Tuesday, April 13, 2010

Review: She & Him, Volume Two

She & Him
Volume 2
            This might just be the sunniest sounding set of sad songs I’ve ever laid ears on.  She & Him’s second album, appropriately titled, Version 2, stands apart from their debut album as a much more coherent, fluid collection of songs written almost entirely by actress and artist, Zooey Deschanel.  For those new to the duo, She & Him is the collaboration between acclaimed indie singer and songwriter M. Ward and Zooey Deschanel, recognized for her roles in quirky romantic films like “500 Days of Summer.”  But enough of that Hollywood business!  As the lead vocalist and songwriter of this retro-pop duo, Deschanel’s voice outshines her actress reputation and surprises doubters of her talent as a vocalist, prompting comparisons to the musical stylings of female singers from Peggy Lee to Tammy Wynette. The mix of M. Ward’s intoxicating melodies and occasional vocals combined with Deschanel’s voice and lyrics makes for a stripped down 60’s pop and country inspired collection of sweet, catchy songs.
The themes in this album are certainly more somber than those on the debut, filled with songs recounting heartbreak and tales of out-of-synch lovers, but you would never know it from the sound of it.  The second track on Version 2, “In The Sun” pretty well sums up the idea behind this paradox of upbeat, happy melodies paired with sad lyrics.  Though Deschanel may be writing about love lost, as she says, “I’ll just keep it to myself in the sun.”  This theme runs throughout the album, making it a little repetitive both because of the song material and because of the fact that every song ends with at least a full minute of repeated refrain.  This repetition, however, is my only solid complaint, and besides that, She & Him have conspired to create a very enjoyable album far exceeding expectations and much more fluid than Version 1. (more after the jump)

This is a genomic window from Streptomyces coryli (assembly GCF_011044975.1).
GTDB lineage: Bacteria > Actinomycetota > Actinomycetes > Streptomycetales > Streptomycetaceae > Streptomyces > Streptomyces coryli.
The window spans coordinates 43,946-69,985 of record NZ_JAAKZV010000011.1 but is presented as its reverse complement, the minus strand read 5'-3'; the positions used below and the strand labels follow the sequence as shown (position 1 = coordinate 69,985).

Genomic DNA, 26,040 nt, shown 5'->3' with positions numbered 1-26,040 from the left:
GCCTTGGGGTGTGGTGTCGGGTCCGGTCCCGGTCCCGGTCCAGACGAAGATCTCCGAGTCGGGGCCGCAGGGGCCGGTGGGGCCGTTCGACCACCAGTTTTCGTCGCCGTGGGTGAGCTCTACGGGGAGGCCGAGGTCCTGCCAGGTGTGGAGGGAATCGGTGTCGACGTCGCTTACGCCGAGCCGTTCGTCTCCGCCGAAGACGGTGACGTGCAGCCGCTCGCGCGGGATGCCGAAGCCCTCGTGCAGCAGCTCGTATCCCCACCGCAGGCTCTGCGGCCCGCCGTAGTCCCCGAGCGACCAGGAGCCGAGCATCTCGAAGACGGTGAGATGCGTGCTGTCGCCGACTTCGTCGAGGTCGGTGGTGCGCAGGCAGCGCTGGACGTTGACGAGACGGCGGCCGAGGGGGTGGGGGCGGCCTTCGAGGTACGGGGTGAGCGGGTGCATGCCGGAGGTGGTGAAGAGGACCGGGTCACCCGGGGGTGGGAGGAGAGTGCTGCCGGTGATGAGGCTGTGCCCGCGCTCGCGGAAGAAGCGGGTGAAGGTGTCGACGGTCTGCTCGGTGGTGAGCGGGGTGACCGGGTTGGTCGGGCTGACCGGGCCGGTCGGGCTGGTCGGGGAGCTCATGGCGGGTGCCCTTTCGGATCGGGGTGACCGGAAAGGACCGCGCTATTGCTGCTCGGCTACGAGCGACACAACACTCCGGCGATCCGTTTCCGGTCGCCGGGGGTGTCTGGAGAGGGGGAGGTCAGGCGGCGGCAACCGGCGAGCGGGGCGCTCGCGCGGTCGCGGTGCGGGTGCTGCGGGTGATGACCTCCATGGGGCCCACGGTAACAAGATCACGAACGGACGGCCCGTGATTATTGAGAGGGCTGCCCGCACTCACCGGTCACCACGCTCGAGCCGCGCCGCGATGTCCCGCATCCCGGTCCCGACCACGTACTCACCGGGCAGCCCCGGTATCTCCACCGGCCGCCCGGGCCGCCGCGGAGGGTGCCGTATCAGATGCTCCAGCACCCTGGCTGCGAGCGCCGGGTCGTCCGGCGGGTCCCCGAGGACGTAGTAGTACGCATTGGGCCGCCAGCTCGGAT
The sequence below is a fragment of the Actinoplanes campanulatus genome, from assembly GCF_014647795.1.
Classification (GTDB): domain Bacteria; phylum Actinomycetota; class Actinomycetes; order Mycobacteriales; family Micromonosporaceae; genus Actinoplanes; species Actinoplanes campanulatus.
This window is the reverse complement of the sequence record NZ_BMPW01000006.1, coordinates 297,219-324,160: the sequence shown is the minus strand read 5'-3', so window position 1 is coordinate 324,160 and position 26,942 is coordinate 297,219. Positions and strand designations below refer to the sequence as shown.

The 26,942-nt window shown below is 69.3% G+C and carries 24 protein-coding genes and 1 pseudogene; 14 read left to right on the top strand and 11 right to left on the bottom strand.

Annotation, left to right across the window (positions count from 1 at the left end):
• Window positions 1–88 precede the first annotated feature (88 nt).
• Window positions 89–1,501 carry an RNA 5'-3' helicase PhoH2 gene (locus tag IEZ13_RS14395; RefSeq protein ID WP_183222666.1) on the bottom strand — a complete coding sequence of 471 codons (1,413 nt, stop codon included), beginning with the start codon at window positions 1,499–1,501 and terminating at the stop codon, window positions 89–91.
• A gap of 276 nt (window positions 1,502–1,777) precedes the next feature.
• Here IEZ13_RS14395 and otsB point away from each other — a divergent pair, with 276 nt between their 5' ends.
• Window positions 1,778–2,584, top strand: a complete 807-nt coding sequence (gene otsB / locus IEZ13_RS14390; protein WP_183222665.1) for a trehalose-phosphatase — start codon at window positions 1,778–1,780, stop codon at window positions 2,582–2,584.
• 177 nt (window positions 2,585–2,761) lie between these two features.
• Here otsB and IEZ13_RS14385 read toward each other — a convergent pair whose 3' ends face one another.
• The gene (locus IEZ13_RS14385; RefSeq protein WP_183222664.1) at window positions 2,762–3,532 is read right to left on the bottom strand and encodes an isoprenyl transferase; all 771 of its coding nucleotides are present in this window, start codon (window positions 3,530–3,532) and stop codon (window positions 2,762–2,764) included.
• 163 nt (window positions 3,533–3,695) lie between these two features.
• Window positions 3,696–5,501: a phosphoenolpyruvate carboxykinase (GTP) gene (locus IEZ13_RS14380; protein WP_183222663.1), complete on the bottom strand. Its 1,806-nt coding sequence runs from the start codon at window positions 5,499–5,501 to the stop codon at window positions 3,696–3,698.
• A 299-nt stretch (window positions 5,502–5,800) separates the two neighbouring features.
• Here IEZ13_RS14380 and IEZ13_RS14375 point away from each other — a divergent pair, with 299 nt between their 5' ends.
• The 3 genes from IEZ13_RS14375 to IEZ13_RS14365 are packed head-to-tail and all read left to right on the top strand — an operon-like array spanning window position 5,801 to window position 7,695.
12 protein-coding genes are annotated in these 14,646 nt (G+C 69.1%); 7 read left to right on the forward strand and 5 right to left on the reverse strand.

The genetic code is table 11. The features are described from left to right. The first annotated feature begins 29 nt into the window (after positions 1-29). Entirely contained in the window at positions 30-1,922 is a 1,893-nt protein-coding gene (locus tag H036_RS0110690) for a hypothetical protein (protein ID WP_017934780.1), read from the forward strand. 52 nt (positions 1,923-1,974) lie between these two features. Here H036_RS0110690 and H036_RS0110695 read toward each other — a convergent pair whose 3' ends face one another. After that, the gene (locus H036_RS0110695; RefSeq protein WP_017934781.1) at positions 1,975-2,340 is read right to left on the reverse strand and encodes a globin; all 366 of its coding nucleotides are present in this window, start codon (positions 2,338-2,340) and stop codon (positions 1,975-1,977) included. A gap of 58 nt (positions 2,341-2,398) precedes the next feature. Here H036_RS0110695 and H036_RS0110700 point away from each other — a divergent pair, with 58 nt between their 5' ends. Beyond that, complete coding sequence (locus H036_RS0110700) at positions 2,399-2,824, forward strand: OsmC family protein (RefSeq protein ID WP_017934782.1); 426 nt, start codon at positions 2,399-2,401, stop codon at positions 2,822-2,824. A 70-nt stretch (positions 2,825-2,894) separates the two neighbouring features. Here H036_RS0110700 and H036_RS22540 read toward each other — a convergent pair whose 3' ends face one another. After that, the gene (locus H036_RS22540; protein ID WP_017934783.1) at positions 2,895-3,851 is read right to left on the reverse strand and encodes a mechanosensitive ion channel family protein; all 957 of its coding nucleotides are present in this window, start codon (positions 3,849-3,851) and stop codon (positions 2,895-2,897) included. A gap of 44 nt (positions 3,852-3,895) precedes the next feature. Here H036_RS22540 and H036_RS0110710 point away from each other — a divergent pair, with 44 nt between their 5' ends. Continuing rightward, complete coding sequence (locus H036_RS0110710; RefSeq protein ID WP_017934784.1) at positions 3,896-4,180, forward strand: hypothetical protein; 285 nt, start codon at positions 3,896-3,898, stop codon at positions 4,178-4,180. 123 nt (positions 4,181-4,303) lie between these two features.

Highlights of the album are “Home,” “Me and You,” and She & Him’s cover of NRBQ’s “Ridin’ in My Car” which is such a shift from the original it’s barely recognizable.  “Me and You” is my personal favorite – sweet, candid, and memorable.  It has perfectly arranged vocals, harmonies, and steel guitar to add that old-timey country sound. “Home” has perhaps the most thoughtful lyrics and a very sweet sentiment – “I want to be where your heart is home.”  It’s the simple things that matter in Deschanel’s love songs, and I think the whole album’s stripped down simplicity reflects that theme well.  For a candy-coated set of honest love songs, well-produced and full of memorable hooks look no further.  My only hope is that on their next album, M. Ward will emerge in a more prominent musician’s role rather than staying mostly in the background as he does on this album.  For now though, I’ll be dreaming of sunny beaches back in California as I spin Version 2 on repeat. 
-- Britt Shaw
Host, "Under the Influence," Fridays 10-12 AM on WGTB

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